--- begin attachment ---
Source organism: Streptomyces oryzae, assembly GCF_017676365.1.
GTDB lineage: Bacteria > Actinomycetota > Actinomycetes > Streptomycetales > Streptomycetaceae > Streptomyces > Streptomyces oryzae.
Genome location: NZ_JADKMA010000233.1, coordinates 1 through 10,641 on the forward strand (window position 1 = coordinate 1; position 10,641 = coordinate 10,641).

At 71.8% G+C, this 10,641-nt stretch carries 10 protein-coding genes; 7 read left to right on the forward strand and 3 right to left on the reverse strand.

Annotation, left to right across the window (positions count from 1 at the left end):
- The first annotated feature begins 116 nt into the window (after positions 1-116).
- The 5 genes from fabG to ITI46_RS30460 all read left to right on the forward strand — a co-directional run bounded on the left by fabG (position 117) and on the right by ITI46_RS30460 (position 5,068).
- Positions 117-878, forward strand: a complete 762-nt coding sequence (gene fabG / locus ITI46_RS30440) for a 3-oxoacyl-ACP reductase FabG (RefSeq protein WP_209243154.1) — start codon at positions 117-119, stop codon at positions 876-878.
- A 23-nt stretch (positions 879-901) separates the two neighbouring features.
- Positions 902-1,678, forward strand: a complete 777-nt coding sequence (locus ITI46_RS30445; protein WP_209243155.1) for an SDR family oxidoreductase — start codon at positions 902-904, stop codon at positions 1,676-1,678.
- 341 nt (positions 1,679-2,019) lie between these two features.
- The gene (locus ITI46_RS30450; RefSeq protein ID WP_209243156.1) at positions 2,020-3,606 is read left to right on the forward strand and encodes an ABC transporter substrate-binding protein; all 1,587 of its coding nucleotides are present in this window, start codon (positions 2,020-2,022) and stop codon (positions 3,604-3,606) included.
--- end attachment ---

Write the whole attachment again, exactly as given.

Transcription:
Source organism: Streptomyces oryzae, assembly GCF_017676365.1.
GTDB lineage: Bacteria > Actinomycetota > Actinomycetes > Streptomycetales > Streptomycetaceae > Streptomyces > Streptomyces oryzae.
Genome location: NZ_JADKMA010000233.1, coordinates 1 through 10,641 on the forward strand (window position 1 = coordinate 1; position 10,641 = coordinate 10,641).

At 71.8% G+C, this 10,641-nt stretch carries 10 protein-coding genes; 7 read left to right on the forward strand and 3 right to left on the reverse strand.

Annotation, left to right across the window (positions count from 1 at the left end):
- The first annotated feature begins 116 nt into the window (after positions 1-116).
- The 5 genes from fabG to ITI46_RS30460 all read left to right on the forward strand — a co-directional run bounded on the left by fabG (position 117) and on the right by ITI46_RS30460 (position 5,068).
- Positions 117-878, forward strand: a complete 762-nt coding sequence (gene fabG / locus ITI46_RS30440) for a 3-oxoacyl-ACP reductase FabG (RefSeq protein WP_209243154.1) — start codon at positions 117-119, stop codon at positions 876-878.
- A 23-nt stretch (positions 879-901) separates the two neighbouring features.
- Positions 902-1,678, forward strand: a complete 777-nt coding sequence (locus ITI46_RS30445; protein WP_209243155.1) for an SDR family oxidoreductase — start codon at positions 902-904, stop codon at positions 1,676-1,678.
- 341 nt (positions 1,679-2,019) lie between these two features.
- The gene (locus ITI46_RS30450; RefSeq protein ID WP_209243156.1) at positions 2,020-3,606 is read left to right on the forward strand and encodes an ABC transporter substrate-binding protein; all 1,587 of its coding nucleotides are present in this window, start codon (positions 2,020-2,022) and stop codon (positions 3,604-3,606) included.